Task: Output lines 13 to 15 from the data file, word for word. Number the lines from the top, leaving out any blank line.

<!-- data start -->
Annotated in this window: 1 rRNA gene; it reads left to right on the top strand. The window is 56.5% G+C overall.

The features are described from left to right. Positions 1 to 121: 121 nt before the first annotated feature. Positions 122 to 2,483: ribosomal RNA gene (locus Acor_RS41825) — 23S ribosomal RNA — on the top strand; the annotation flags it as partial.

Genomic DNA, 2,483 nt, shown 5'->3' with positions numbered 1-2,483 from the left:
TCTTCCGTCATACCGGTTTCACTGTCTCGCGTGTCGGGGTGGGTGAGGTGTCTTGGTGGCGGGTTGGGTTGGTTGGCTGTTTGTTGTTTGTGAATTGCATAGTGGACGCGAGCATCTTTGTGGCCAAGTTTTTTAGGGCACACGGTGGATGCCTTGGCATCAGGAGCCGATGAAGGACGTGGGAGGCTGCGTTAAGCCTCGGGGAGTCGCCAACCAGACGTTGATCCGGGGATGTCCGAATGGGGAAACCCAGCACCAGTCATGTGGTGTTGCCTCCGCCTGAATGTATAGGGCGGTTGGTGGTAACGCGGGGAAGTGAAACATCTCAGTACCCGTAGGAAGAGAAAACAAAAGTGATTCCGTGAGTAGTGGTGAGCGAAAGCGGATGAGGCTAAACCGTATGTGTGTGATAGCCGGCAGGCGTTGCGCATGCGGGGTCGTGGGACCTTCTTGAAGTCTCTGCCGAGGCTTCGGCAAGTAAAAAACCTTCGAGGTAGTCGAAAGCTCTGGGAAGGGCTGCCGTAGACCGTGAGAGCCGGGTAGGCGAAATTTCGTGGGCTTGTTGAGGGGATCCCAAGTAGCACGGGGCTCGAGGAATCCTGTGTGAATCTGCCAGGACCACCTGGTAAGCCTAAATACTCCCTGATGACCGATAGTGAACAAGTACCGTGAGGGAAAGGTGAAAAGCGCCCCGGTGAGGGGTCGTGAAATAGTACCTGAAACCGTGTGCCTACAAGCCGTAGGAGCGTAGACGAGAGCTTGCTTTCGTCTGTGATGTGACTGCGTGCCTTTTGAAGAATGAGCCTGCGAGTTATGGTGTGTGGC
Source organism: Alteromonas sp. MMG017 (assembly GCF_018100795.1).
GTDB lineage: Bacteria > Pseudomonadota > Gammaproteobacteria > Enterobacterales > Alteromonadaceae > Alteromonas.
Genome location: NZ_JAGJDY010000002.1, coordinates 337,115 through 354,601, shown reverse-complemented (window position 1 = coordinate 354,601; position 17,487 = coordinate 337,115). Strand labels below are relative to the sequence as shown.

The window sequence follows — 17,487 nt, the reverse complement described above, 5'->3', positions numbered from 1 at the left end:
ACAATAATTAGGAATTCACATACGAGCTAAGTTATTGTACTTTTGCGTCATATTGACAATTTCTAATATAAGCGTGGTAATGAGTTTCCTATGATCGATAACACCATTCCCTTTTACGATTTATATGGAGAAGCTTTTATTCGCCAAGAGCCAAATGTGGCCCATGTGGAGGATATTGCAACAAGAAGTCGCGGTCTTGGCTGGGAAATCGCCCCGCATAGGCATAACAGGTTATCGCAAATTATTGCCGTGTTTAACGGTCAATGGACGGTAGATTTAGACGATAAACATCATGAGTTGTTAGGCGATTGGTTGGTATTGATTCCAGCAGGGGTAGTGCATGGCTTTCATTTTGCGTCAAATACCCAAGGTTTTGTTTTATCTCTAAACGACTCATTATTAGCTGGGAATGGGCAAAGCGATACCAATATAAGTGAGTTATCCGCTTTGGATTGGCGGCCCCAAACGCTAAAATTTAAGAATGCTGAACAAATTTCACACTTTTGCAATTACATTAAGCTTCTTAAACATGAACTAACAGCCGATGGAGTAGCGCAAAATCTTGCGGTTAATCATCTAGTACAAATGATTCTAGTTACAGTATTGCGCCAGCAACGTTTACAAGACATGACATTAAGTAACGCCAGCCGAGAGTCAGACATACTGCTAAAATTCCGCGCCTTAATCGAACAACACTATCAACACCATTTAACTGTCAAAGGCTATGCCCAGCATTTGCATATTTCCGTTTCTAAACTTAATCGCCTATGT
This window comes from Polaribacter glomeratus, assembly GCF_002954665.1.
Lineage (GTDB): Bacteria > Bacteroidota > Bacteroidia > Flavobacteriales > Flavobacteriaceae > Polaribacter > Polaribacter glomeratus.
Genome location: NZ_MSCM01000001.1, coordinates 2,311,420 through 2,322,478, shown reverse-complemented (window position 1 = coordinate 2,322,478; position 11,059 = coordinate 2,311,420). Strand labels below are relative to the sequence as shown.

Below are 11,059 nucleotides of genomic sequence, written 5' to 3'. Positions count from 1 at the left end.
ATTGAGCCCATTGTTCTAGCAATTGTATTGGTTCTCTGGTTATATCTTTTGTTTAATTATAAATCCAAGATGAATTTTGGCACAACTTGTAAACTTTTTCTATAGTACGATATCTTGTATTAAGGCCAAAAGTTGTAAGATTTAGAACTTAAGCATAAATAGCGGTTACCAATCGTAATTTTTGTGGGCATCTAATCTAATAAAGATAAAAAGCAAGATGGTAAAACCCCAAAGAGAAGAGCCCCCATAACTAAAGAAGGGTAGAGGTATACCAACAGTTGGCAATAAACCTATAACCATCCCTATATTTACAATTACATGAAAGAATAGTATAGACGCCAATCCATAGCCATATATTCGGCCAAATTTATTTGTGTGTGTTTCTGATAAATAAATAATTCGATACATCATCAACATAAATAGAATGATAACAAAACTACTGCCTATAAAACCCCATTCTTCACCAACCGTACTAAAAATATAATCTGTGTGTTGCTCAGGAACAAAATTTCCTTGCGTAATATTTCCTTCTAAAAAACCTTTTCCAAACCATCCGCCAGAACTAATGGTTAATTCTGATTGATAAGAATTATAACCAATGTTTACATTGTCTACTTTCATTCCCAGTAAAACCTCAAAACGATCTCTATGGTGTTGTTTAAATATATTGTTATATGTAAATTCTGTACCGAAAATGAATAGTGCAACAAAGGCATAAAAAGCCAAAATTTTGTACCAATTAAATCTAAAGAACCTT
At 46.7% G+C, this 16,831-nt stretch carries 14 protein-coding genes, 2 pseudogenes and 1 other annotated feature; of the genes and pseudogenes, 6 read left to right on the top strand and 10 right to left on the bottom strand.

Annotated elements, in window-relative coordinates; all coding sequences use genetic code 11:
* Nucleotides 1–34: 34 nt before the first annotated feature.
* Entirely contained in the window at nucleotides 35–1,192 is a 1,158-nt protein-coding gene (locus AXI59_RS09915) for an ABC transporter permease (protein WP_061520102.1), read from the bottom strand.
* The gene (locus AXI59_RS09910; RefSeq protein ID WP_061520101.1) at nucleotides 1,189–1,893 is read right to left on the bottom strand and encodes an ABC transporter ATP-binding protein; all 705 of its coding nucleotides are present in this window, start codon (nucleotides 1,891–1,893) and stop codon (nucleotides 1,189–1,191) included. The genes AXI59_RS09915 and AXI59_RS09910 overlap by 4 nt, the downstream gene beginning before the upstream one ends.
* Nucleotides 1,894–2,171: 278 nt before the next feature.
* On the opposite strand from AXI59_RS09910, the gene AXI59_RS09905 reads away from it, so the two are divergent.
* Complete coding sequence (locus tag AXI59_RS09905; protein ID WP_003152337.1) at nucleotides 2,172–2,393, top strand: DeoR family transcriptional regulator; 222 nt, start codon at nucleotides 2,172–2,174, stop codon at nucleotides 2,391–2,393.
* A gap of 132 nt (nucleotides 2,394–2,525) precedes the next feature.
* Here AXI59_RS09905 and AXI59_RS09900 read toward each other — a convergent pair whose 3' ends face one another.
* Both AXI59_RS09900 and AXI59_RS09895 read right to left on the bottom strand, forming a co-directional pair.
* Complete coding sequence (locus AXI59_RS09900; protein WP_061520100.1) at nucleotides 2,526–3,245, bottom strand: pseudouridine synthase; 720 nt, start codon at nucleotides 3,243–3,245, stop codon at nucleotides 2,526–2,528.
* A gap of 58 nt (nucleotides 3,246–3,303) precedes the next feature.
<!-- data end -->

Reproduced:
Below are 11,059 nucleotides of genomic sequence, written 5' to 3'. Positions count from 1 at the left end.
ATTGAGCCCATTGTTCTAGCAATTGTATTGGTTCTCTGGTTATATCTTTTGTTTAATTATAAATCCAAGATGAATTTTGGCACAACTTGTAAACTTTTTCTATAGTACGATATCTTGTATTAAGGCCAAAAGTTGTAAGATTTAGAACTTAAGCATAAATAGCGGTTACCAATCGTAATTTTTGTGGGCATCTAATCTAATAAAGATAAAAAGCAAGATGGTAAAACCCCAAAGAGAAGAGCCCCCATAACTAAAGAAGGGTAGAGGTATACCAACAGTTGGCAATAAACCTATAACCATCCCTATATTTACAATTACATGAAAGAATAGTATAGACGCCAATCCATAGCCATATATTCGGCCAAATTTATTTGTGTGTGTTTCTGATAAATAAATAATTCGATACATCATCAACATAAATAGAATGATAACAAAACTACTGCCTATAAAACCCCATTCTTCACCAACCGTACTAAAAATATAATCTGTGTGTTGCTCAGGAACAAAATTTCCTTGCGTAATATTTCCTTCTAAAAAACCTTTTCCAAACCATCCGCCAGAACTAATGGTTAATTCTGATTGATAAGAATTATAACCAATGTTTACATTGTCTACTTTCATTCCCAGTAAAACCTCAAAACGATCTCTATGGTGTTGTTTAAATATATTGTTATATGTAAATTCTGTACCGAAAATGAATAGTGCAACAAAGGCATAAAAAGCCAAAATTTTGTACCAATTAAATCTAAAGAACCTT
At 46.7% G+C, this 16,831-nt stretch carries 14 protein-coding genes, 2 pseudogenes and 1 other annotated feature; of the genes and pseudogenes, 6 read left to right on the top strand and 10 right to left on the bottom strand.